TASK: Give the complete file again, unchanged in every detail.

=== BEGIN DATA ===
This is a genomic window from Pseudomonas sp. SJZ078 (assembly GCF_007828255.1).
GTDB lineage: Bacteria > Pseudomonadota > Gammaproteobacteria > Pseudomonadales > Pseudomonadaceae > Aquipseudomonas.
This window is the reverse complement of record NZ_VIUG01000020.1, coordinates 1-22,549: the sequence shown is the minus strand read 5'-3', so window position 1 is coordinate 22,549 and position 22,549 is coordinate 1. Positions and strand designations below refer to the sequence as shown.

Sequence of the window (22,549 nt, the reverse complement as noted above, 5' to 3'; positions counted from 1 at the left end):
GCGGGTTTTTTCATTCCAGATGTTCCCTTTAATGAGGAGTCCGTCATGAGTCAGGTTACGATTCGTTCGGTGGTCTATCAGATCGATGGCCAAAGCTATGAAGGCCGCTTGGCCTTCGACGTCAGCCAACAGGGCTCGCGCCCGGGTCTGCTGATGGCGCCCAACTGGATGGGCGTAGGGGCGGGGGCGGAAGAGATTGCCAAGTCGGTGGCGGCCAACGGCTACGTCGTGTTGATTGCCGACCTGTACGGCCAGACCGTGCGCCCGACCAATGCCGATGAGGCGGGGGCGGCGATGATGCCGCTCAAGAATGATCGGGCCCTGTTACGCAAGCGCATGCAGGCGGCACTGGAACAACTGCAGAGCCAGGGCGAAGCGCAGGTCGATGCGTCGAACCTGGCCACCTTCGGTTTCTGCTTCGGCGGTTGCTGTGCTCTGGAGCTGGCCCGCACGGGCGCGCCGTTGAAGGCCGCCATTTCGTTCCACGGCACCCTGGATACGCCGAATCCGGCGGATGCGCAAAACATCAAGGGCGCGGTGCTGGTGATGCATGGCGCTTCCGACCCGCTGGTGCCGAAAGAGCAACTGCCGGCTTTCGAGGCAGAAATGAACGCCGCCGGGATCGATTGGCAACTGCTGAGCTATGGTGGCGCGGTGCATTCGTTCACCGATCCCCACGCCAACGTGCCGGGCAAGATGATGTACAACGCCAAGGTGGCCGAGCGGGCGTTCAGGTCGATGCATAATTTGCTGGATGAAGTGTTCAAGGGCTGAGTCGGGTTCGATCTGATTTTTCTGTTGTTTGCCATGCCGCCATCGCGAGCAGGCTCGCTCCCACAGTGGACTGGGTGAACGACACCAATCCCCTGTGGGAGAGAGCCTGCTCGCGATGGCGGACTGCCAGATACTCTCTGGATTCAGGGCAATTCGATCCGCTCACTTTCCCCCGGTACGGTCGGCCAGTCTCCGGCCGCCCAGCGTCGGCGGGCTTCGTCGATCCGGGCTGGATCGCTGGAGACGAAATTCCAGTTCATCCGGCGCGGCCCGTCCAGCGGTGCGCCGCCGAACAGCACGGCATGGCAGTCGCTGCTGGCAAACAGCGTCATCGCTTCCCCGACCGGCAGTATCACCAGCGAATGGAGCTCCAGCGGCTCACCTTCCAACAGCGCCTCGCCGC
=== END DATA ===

This is a genomic window from Pseudomonas sp. SJZ078 (assembly GCF_007828255.1).
GTDB lineage: Bacteria > Pseudomonadota > Gammaproteobacteria > Pseudomonadales > Pseudomonadaceae > Aquipseudomonas.
This window is the reverse complement of record NZ_VIUG01000020.1, coordinates 1-22,549: the sequence shown is the minus strand read 5'-3', so window position 1 is coordinate 22,549 and position 22,549 is coordinate 1. Positions and strand designations below refer to the sequence as shown.

Sequence of the window (22,549 nt, the reverse complement as noted above, 5' to 3'; positions counted from 1 at the left end):
GCGGGTTTTTTCATTCCAGATGTTCCCTTTAATGAGGAGTCCGTCATGAGTCAGGTTACGATTCGTTCGGTGGTCTATCAGATCGATGGCCAAAGCTATGAAGGCCGCTTGGCCTTCGACGTCAGCCAACAGGGCTCGCGCCCGGGTCTGCTGATGGCGCCCAACTGGATGGGCGTAGGGGCGGGGGCGGAAGAGATTGCCAAGTCGGTGGCGGCCAACGGCTACGTCGTGTTGATTGCCGACCTGTACGGCCAGACCGTGCGCCCGACCAATGCCGATGAGGCGGGGGCGGCGATGATGCCGCTCAAGAATGATCGGGCCCTGTTACGCAAGCGCATGCAGGCGGCACTGGAACAACTGCAGAGCCAGGGCGAAGCGCAGGTCGATGCGTCGAACCTGGCCACCTTCGGTTTCTGCTTCGGCGGTTGCTGTGCTCTGGAGCTGGCCCGCACGGGCGCGCCGTTGAAGGCCGCCATTTCGTTCCACGGCACCCTGGATACGCCGAATCCGGCGGATGCGCAAAACATCAAGGGCGCGGTGCTGGTGATGCATGGCGCTTCCGACCCGCTGGTGCCGAAAGAGCAACTGCCGGCTTTCGAGGCAGAAATGAACGCCGCCGGGATCGATTGGCAACTGCTGAGCTATGGTGGCGCGGTGCATTCGTTCACCGATCCCCACGCCAACGTGCCGGGCAAGATGATGTACAACGCCAAGGTGGCCGAGCGGGCGTTCAGGTCGATGCATAATTTGCTGGATGAAGTGTTCAAGGGCTGAGTCGGGTTCGATCTGATTTTTCTGTTGTTTGCCATGCCGCCATCGCGAGCAGGCTCGCTCCCACAGTGGACTGGGTGAACGACACCAATCCCCTGTGGGAGAGAGCCTGCTCGCGATGGCGGACTGCCAGATACTCTCTGGATTCAGGGCAATTCGATCCGCTCACTTTCCCCCGGTACGGTCGGCCAGTCTCCGGCCGCCCAGCGTCGGCGGGCTTCGTCGATCCGGGCTGGATCGCTGGAGACGAAATTCCAGTTCATCCGGCGCGGCCCGTCCAGCGGTGCGCCGCCGAACAGCACGGCATGGCAGTCGCTGCTGGCAAACAGCGTCATCGCTTCCCCGACCGGCAGTATCACCAGCGAATGGAGCTCCAGCGGCTCACCTTCCAACAGCGCCTCGCCGC